This is part 2 of a two part series featuring recording Family Oral History at an 80th birthday party. This part will discuss how we used a “smart” pen to capture 2 hours of recordings AND notes. (View Part 1 here)
PenCasts – With LiveScribe Echo Smart Pen
The second day of our family gathering dawned clear, bright and windy at the lake. The “Elders” of the family were sitting around visiting and my aunt was recalling more stories, and writing them down. She realized the importance of having these stories. I left my Sony digital recorder running while they hashed out their versions and exclaimed “No, no…It was this way!”
“No, no…It was this way!”
This was great stuff.
After lunch we gathered for more stories. This time I brought out my newly purchased LiveScribe Echo Smart Pen. This is a gadget that is smart pen, computer and recorder combined and basically creates “PenCasts”. It is truly amazing.
I first saw a LiveScribe in action when Susan Kitchens (of Family Oral History Using Digital Recorders) interviewed me at SCGS Jamboree 2011 about my experiences recording family oral history.
The notes are made on special paper which can include triggers to jump to specific places in the recording. Take a look at the video (ABOVE) for more information about what it can do.
My aunt again was the impetus for the memories. I was asking questions about their life growing up and what it was like.
“Just how far did you walk uphill both ways to school??”
My Mom and Uncle would chime in with their version or to add to the story. We must have done this for couple of hours! It was another very successful recording experience.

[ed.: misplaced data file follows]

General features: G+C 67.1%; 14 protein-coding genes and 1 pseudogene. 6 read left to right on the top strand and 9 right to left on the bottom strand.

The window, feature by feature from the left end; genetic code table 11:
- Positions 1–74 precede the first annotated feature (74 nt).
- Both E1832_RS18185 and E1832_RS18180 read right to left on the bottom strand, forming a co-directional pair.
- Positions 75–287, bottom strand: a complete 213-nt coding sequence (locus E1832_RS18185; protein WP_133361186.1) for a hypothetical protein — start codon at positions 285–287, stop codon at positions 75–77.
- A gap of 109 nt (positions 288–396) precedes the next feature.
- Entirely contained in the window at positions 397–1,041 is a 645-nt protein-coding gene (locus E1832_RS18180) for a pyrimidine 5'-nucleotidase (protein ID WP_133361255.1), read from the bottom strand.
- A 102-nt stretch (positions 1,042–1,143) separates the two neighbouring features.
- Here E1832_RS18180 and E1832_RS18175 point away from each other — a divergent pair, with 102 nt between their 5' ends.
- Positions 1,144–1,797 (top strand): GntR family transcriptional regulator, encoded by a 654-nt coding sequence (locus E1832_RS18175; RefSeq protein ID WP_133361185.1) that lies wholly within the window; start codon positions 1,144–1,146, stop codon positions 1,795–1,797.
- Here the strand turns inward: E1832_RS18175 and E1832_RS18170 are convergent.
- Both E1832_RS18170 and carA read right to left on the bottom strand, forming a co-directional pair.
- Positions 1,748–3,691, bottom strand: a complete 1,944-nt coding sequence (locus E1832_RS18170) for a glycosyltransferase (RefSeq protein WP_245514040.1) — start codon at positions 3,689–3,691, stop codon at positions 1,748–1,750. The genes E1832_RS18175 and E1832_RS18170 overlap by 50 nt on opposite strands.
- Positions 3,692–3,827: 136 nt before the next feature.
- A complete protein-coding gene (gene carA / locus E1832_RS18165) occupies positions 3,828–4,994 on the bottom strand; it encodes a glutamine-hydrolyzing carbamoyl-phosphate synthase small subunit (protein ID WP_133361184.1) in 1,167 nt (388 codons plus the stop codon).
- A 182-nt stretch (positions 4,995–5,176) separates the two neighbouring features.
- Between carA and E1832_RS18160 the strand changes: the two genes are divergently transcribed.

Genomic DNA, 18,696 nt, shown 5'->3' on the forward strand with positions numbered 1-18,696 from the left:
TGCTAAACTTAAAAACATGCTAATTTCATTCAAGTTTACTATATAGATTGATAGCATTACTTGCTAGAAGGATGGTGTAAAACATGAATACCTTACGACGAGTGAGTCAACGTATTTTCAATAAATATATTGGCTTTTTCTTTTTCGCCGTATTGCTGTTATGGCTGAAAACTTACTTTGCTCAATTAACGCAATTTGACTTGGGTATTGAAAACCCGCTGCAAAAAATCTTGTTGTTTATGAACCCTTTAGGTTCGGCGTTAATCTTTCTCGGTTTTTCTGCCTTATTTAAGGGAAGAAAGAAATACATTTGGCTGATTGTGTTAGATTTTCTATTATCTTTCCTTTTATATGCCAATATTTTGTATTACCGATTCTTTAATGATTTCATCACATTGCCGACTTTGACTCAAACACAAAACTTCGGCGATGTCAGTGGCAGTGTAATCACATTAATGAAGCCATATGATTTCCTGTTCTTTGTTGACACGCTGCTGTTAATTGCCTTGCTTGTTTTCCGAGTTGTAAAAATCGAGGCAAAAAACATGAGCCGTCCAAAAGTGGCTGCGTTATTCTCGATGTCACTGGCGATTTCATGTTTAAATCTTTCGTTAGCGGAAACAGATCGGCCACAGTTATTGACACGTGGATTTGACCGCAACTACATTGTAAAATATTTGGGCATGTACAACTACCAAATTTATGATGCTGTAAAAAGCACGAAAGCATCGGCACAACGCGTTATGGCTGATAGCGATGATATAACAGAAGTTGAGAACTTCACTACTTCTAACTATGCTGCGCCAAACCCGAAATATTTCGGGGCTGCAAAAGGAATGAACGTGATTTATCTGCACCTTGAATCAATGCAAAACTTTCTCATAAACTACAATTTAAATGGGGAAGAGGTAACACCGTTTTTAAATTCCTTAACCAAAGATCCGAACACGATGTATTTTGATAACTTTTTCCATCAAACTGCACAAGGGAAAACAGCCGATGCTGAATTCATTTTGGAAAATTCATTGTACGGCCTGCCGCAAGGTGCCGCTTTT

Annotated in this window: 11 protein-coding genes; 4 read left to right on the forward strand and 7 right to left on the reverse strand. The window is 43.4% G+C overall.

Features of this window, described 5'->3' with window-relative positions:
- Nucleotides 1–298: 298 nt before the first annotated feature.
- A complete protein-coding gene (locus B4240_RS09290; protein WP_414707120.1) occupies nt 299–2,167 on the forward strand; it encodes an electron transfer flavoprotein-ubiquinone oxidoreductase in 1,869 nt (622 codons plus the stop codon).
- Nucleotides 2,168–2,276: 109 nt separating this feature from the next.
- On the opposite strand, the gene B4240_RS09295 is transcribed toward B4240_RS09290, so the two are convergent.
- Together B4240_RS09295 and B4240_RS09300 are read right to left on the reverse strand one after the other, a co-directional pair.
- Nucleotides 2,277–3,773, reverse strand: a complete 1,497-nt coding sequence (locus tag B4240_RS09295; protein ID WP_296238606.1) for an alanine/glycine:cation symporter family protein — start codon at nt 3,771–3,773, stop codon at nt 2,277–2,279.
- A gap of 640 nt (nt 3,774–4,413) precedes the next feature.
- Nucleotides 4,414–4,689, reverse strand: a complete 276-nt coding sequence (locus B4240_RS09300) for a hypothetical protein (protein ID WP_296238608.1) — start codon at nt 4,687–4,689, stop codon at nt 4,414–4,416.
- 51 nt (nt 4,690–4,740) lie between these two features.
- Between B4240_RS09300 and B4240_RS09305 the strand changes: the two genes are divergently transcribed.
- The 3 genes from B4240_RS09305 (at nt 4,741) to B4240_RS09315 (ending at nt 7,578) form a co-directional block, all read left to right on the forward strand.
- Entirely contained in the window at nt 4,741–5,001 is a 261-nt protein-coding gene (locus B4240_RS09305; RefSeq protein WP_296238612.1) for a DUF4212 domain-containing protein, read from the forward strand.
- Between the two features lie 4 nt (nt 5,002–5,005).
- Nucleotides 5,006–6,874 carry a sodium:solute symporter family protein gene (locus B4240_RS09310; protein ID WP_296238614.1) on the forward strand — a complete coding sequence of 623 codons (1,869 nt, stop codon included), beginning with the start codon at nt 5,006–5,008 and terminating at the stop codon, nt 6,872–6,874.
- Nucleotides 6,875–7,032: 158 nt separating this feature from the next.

I was glad I bought the 8GB version of the LiveScribe Echo Smart Pen!
I personally felt it was easier to interview with the LiveScribe Echo because while I was busy making notes and asking questions they forgot the LiveScribe was also recording. The conversations were natural and they flowed.
At one point I also turned on my Sony recorder and had it sitting on the table because there were lots of people chiming in from around the room. I didn’t know how far the LiveScribe could pick up the sound as this was my first experience with this gadget.
It was easier to interview with the LiveScribe Echo vs the digital recorder
My sister and I also did a LiveScribe Echo session where she went over a list of things she remembered from our childhood.
I plan to make a master copy of the two sets of recordings for Mom (and for any family members who want it) plus I will transcribe the words into text to include in a photo album of Mom’s Big Day which she will receive as a gift. (Shhhhsss, don’t tell her!)
I’m actively blogging about our family stories and hope to put the blog posts together in a book one day. These recordings will help me recall the stories.
Most importantly is having the voices. I always regret we didn’t have my father’s voice recorded.
“Most importantly is having the voices.”
I now have many of family members on a recording whether it was from the Memories Game (see part 1) or from our post party activities on the next day.
Get creative with your oral family history interviews. Try interviews in a group setting and ask others to participate…and buy yourself a LiveScribe Echo. It is so much fun!
THANK YOU to Susan Kitchens (of Family Oral History with Digital Tools) and Lisa Alzo (of The Accidental Genealogist and an expert in publishing family histories) for their inspiration.
A special thank you to my extended family for their participation in recording our family oral history.
Family Oral History Equipment and Resources
- Sony IC Recorder available from Amazon (ICD-UX200) – my model is an old one so check the website for the latest available. (www.amazon.com). I suggest getting one with a USB connection.
- LiveScribe 8GB Echo Smartpen available from Amazon – (also used by university students recording notes in class). One has the option to purchase the 8 GB Pro Pack which has extra recording devices. (www.amazon.com or click on the photo below)
Note, you will need to purchase special notebooks to start. There is an option to print off your LiveScribe paper once you have the software installed on your computer.
LiveScribe NoteBooks – I recommend getting a medium size notebook. If you are student taking lots of notes go for the full size notebook.
Questions? Leave a comment below.
Please see my disclosure statement about my relationship with the vendors mentioned.